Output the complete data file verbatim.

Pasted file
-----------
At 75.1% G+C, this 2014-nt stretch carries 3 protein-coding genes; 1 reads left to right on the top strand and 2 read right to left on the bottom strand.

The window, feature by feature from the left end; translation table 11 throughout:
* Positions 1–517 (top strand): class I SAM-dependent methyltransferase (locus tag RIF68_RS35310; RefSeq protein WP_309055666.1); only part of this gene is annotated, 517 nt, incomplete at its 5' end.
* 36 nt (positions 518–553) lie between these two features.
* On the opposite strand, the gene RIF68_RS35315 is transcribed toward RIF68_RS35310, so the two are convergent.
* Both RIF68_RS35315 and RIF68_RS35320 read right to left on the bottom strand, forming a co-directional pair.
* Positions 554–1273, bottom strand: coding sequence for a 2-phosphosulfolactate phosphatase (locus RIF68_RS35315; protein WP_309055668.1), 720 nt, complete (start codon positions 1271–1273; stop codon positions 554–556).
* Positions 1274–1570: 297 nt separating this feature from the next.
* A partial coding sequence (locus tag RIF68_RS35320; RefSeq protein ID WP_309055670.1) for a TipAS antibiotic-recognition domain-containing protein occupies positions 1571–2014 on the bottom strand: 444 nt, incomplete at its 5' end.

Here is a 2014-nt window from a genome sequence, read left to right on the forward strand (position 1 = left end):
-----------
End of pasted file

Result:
At 75.1% G+C, this 2014-nt stretch carries 3 protein-coding genes; 1 reads left to right on the top strand and 2 read right to left on the bottom strand.

The window, feature by feature from the left end; translation table 11 throughout:
* Positions 1–517 (top strand): class I SAM-dependent methyltransferase (locus tag RIF68_RS35310; RefSeq protein WP_309055666.1); only part of this gene is annotated, 517 nt, incomplete at its 5' end.
* 36 nt (positions 518–553) lie between these two features.
* On the opposite strand, the gene RIF68_RS35315 is transcribed toward RIF68_RS35310, so the two are convergent.
* Both RIF68_RS35315 and RIF68_RS35320 read right to left on the bottom strand, forming a co-directional pair.
* Positions 554–1273, bottom strand: coding sequence for a 2-phosphosulfolactate phosphatase (locus RIF68_RS35315; protein WP_309055668.1), 720 nt, complete (start codon positions 1271–1273; stop codon positions 554–556).
* Positions 1274–1570: 297 nt separating this feature from the next.
* A partial coding sequence (locus tag RIF68_RS35320; RefSeq protein ID WP_309055670.1) for a TipAS antibiotic-recognition domain-containing protein occupies positions 1571–2014 on the bottom strand: 444 nt, incomplete at its 5' end.

Here is a 2014-nt window from a genome sequence, read left to right on the forward strand (position 1 = left end):